bloom

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bloom

1
1. a fine whitish coating on the surface of fruits, leaves, etc., consisting of minute grains of a waxy substance
2. Ecology a visible increase in the algal constituent of plankton, which may be seasonal or due to excessive organic pollution

bloom

2
a rectangular mass of metal obtained by rolling or forging a cast ingot

Bloom

 

a semifinished, metallurgical product made of steel, with a square cross section of more than 140 mm on a side, obtained from ingots by rolling in a rolling mill, the so-called blooming mill.


Bloom

 

a solid, spongy mass of iron (with a low carbon, sulfur, phosphorus, and silicon content) with slag inclusions that fill the pores and cavities. It may be obtained either directly from ore by reducing it at 1250°-1350°C or from pig iron.

bloom

[blüm]
(botany)
An individual flower. Also known as blossom.
To yield blossoms.
The waxy coating that appears as a powder on certain fruits, such as plums, and leaves, such as cabbage.
(ecology)
A colored area on the surface of bodies of water caused by heavy planktonic growth.
(engineering)
Fluorescence in lubricating oils or a cloudy surface on varnished or enameled surfaces.
To apply an antireflection coating to glass.
(geology)
(graphic arts)
A milky or foggy defect that may appear on the surface of a varnished painting; caused by moisture.
(materials)
Crystals formed on the surface of treated wood by exudation and evaporation of the solvent in preservative solutions.
(metallurgy)
A semifinished bar of metal formed from an ingot and having a rectangular cross section exceeding 36 square inches (232 square centimeters).
To hammer or roll metal in order to make its surface bright.
(mineralogy)
(optics)
Color of oil in reflected light, differing from its color in transmitted light. Also known as fluorescence.

bloom

1. The formation of a thin film of material on the surface of paint causing it to appear lower in gloss and milky in color. It varies in composition depending on the nature of the paint, drying conditions, etc., and may sometimes be removed with a damp cloth.
2. A type of efflorescence that appears on brickwork.
3. A discoloration or change in appearance of the surface of a rubber product (as sulfur bloom and wax bloom) caused by the migration of a liquid or solid to the surface.
4. A defect on a freshly varnished surface, appearing as a cloudy film.
5. A surface film on glass; usually results from the deposition of smoke or vapor.
References in classic literature ?
Nor would they leave then; but remained to fashion a rude head-stone from a crumbling out-cropping of sandstone and to gather a mass of the gorgeous flowers growing in such great profusion around them and heap the new-made grave with bright blooms.
Accordingly we went a-maying, following the lure of dancing winds to a certain westward sloping hill lying under the spirit-like blue of spring skies, feathered over with lisping young pines and firs, which cupped little hollows and corners where the sunshine got in and never got out again, but stayed there and grew mellow, coaxing dear things to bloom long before they would dream of waking up elsewhere.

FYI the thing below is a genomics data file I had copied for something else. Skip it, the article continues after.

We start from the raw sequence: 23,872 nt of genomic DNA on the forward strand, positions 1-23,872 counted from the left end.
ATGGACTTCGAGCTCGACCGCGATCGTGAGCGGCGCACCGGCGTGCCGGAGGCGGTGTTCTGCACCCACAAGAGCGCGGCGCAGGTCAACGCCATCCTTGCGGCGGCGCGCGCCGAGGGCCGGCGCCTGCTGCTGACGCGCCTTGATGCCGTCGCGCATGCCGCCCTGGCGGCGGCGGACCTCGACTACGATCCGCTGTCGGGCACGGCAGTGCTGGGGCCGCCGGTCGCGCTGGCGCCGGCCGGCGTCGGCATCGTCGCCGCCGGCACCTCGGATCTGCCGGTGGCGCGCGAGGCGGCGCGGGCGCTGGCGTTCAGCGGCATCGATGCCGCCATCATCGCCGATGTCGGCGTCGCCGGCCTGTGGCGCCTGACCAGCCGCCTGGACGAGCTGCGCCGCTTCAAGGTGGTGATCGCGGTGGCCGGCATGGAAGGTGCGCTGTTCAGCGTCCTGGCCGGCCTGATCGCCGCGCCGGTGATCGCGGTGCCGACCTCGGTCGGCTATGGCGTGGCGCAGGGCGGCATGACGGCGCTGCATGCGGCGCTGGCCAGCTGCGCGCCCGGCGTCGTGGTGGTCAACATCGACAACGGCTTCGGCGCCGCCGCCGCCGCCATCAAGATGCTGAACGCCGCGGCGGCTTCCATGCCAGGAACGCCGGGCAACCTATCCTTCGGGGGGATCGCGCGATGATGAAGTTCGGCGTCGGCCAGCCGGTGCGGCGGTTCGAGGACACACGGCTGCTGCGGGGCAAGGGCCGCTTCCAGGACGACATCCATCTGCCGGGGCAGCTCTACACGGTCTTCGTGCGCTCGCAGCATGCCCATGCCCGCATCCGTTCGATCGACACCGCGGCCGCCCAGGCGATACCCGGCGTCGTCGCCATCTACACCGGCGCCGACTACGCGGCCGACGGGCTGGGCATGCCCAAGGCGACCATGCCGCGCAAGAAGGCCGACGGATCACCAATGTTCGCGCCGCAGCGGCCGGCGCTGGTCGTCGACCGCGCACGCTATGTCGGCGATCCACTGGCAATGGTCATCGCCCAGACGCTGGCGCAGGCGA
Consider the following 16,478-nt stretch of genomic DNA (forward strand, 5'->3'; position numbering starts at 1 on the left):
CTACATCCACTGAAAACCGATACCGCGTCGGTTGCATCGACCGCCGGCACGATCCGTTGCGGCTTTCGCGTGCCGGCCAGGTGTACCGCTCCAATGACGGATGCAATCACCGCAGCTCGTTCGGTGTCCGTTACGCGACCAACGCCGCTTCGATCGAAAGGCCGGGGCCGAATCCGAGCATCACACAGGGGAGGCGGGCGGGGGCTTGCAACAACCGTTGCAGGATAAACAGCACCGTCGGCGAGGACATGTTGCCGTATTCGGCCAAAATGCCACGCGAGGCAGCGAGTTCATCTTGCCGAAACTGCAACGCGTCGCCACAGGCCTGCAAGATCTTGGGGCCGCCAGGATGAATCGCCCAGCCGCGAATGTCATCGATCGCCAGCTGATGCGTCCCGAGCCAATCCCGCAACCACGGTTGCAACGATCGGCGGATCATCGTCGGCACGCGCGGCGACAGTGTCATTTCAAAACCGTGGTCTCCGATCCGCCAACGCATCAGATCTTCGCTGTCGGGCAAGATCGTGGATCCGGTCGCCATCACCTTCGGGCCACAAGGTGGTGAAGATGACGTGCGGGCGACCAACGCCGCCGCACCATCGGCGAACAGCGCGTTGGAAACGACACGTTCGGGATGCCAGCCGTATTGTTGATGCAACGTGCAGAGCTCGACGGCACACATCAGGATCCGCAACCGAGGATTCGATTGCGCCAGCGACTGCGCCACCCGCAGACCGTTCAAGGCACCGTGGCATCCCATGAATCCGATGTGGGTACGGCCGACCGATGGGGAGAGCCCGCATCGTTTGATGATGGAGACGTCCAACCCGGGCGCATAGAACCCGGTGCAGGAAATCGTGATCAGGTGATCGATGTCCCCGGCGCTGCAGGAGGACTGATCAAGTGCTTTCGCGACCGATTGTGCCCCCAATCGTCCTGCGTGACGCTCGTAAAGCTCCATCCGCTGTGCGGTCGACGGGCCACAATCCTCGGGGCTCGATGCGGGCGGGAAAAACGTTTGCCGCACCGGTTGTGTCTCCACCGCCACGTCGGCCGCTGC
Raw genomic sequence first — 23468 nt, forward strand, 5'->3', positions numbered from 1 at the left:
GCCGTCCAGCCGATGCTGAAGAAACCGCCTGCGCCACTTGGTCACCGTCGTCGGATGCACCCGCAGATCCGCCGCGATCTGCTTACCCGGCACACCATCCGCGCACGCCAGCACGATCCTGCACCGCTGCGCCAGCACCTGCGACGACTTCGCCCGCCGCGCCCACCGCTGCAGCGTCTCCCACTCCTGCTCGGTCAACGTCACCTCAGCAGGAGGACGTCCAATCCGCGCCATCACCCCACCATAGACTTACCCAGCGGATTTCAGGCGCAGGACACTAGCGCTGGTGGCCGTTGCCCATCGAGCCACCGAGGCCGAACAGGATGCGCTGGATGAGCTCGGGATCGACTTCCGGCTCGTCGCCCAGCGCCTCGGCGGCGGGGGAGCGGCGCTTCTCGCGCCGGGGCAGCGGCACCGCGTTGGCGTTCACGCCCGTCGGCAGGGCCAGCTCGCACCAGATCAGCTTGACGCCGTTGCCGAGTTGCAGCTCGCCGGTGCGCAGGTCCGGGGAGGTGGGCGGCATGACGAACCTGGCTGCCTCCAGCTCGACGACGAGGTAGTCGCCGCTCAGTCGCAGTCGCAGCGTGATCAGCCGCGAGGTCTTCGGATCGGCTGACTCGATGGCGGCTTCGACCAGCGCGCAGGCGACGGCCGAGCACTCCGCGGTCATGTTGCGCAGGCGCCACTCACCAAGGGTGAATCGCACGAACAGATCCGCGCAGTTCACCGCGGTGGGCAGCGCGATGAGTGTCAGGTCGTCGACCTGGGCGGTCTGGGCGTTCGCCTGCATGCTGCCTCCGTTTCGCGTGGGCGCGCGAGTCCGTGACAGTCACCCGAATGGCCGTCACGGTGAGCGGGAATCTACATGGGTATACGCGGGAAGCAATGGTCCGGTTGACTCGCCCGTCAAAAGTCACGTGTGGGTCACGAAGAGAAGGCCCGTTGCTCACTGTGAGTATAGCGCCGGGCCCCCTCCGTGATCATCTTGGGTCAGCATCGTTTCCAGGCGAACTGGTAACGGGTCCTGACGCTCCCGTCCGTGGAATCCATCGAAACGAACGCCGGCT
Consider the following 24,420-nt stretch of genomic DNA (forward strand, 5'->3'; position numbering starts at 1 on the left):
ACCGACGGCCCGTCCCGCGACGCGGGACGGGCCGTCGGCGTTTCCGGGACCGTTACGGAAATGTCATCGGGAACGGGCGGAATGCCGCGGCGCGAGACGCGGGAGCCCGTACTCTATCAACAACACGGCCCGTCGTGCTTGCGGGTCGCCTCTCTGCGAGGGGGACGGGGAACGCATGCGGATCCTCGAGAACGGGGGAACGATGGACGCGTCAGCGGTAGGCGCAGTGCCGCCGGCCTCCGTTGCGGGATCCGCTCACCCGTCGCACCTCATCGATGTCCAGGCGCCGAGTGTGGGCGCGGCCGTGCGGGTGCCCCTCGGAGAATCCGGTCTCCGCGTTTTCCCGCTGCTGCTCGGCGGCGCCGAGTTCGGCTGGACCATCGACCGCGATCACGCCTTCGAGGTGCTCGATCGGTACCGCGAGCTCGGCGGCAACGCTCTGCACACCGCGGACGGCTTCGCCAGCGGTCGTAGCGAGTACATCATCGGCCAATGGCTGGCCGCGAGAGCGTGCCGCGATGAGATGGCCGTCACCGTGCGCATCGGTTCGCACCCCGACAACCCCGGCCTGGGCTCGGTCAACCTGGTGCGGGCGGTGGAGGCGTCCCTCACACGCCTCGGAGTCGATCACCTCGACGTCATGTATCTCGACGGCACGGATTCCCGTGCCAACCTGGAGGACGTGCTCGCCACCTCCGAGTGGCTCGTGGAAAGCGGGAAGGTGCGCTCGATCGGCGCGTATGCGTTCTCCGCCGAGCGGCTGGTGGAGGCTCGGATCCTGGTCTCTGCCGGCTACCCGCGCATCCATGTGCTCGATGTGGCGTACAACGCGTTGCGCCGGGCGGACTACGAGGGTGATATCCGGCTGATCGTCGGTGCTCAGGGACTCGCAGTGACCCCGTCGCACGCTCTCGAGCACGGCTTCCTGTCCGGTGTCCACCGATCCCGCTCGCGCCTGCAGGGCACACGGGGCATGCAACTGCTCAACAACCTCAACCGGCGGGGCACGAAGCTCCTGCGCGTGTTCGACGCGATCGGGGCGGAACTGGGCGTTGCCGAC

But when the earth shall bloom with the fragrant flowers of spring in every kind, then from the realm of darkness and gloom thou shalt come up once more to be a wonder for gods and mortal men.
Final the captain, more red than ever, and in more tongues, tell him that he doesn't want no Frenchmen, with bloom upon them and also with blood, in his ship, with blood on her also.
Just underneath flamed a tangle of peonies in bloom, leaning down to the calm blue waters.
They give to us their all; ought we not to toil unceasingly, that they may bloom in peace within their quiet homes?
Now, would you deem it possible that this rose of half a century could ever bloom again?
And off I started, cursorily glancing sideways as I passed the toilet-table, surmounted by a looking-glass: a thin irregular face I saw, with sunk, dark eyes under a large, square forehead, complexion destitute of bloom or attraction; something young, but not youthful, no object to win a lady's love, no butt for the shafts of Cupid.
No more -- no more -- no more --(Such language holds the solemn sea To the sands upon the shore) Shall bloom the thunder0blasted tree, Or the stricken eagle soar!
A few years before, Anne Elliot had been a very pretty girl, but her bloom had vanished early; and as even in its height, her father had found little to admire in her, (so totally different were her delicate features and mild dark eyes from his own), there could be nothing in them, now that she was faded and thin, to excite his esteem.
And again in a futile struggle with reality her mother, refusing to believe that she could live when her beloved boy was killed in the bloom of life, escaped from reality into a world of delirium.
Haarlem, having placed on exhibition its favourite, having advertised its love of flowers in general and of tulips in particular, at a period when the souls of men were filled with war and sedition, -- Haarlem, having enjoyed the exquisite pleasure of admiring the very purest ideal of tulips in full bloom, -- Haarlem, this tiny town, full of trees and of sunshine, of light and shade, had determined that the ceremony of bestowing the prize should be a fete which should live for ever in the memory of men.

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